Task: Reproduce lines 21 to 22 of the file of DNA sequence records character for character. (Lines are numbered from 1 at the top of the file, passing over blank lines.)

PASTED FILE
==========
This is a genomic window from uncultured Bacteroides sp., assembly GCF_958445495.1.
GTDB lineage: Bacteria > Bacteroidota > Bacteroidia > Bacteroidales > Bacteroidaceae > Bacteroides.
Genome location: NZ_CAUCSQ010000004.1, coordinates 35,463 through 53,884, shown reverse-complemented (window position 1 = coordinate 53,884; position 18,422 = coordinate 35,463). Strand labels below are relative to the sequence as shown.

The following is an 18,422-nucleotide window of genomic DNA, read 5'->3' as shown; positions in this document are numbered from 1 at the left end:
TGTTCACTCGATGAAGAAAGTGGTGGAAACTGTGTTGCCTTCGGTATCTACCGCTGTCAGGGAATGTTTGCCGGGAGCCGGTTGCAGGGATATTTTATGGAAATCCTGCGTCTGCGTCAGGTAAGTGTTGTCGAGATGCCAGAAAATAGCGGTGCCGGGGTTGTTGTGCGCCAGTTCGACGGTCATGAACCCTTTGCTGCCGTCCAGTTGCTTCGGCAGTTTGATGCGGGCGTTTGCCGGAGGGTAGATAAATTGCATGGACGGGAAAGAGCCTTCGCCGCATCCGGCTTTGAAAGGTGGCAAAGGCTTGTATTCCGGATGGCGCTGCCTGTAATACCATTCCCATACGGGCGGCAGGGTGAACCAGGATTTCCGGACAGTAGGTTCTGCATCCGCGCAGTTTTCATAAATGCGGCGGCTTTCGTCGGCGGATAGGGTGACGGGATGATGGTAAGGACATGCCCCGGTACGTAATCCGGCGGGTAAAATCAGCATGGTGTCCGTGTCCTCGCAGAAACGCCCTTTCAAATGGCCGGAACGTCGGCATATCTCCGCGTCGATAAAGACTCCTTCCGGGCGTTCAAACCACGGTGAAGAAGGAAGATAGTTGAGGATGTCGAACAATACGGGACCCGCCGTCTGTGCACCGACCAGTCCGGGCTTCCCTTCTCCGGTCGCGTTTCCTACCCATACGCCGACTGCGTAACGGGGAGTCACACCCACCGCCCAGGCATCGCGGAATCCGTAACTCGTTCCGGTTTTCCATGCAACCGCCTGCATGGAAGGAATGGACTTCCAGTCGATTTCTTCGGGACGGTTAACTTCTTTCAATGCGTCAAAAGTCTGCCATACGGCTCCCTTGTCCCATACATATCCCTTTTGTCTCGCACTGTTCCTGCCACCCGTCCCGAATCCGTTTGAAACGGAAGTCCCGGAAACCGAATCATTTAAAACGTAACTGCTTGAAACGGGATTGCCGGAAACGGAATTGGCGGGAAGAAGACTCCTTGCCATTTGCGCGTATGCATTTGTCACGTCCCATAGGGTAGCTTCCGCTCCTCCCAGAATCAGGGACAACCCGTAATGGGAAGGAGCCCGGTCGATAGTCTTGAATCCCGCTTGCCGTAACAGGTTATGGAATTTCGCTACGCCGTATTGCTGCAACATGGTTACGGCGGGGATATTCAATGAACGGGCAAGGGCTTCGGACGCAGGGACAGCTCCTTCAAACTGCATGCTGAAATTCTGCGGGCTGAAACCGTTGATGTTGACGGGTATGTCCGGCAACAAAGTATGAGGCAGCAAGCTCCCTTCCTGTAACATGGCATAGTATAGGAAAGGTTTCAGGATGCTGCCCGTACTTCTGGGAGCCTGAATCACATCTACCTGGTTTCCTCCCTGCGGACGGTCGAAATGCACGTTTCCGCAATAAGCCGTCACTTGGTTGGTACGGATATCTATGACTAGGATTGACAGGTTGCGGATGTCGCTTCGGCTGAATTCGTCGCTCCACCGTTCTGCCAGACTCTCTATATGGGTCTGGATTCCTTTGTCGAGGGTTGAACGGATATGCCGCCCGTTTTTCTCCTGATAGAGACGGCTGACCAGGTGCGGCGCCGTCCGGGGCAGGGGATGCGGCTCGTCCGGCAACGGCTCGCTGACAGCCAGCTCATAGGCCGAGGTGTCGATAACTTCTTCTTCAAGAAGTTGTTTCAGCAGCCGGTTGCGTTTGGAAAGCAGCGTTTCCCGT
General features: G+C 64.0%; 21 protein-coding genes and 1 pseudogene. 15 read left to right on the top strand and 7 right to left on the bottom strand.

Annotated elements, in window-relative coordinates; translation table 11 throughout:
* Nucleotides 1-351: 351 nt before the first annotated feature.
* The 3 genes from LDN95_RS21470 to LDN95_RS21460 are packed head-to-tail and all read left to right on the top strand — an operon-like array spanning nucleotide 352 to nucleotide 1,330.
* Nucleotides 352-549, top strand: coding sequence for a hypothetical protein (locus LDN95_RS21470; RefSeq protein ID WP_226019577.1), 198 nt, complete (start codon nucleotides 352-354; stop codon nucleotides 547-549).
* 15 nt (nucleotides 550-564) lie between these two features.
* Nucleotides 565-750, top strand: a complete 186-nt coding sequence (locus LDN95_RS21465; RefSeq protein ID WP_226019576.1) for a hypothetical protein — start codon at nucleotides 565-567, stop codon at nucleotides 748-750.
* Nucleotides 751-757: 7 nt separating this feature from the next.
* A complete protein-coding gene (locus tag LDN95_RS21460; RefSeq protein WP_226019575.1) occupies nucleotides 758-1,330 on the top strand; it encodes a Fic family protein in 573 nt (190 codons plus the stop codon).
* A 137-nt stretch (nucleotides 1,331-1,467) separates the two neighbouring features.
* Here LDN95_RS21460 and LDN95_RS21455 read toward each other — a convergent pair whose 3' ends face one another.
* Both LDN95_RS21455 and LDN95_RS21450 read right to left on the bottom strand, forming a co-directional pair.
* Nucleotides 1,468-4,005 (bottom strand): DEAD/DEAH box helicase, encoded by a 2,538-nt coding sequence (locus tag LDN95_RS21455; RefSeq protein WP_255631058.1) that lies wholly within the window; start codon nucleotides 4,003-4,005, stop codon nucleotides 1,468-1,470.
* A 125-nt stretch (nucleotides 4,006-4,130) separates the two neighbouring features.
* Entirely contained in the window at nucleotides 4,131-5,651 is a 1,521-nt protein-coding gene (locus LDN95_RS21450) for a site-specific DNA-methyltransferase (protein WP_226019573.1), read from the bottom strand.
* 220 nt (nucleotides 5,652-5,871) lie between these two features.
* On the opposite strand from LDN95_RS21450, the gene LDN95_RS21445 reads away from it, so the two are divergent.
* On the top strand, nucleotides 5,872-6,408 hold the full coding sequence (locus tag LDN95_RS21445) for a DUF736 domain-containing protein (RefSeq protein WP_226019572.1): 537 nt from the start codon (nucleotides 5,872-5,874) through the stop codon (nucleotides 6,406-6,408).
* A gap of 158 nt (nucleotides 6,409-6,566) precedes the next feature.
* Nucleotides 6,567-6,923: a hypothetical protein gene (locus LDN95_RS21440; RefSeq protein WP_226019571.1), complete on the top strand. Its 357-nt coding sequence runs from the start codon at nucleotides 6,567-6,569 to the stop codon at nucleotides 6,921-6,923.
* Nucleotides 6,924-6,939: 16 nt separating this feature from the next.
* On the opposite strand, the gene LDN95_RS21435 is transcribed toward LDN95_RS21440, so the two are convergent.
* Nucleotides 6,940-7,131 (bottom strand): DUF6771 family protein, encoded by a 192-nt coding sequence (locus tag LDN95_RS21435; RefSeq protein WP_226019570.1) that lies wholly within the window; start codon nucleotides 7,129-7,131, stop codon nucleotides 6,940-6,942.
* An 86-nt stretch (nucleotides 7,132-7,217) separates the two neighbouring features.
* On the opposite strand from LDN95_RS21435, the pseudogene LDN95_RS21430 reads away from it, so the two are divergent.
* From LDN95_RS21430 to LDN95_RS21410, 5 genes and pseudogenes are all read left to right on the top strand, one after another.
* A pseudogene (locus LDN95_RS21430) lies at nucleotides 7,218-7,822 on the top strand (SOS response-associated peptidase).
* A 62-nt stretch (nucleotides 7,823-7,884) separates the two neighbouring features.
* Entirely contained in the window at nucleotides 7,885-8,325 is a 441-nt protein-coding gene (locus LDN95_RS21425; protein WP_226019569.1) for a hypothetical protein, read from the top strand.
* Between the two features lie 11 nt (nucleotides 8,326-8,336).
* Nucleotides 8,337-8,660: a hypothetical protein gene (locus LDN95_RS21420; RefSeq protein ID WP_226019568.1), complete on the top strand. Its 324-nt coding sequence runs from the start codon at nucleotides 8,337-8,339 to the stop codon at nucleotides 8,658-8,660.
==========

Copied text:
* 220 nt (nucleotides 5,652-5,871) lie between these two features.
* On the opposite strand from LDN95_RS21450, the gene LDN95_RS21445 reads away from it, so the two are divergent.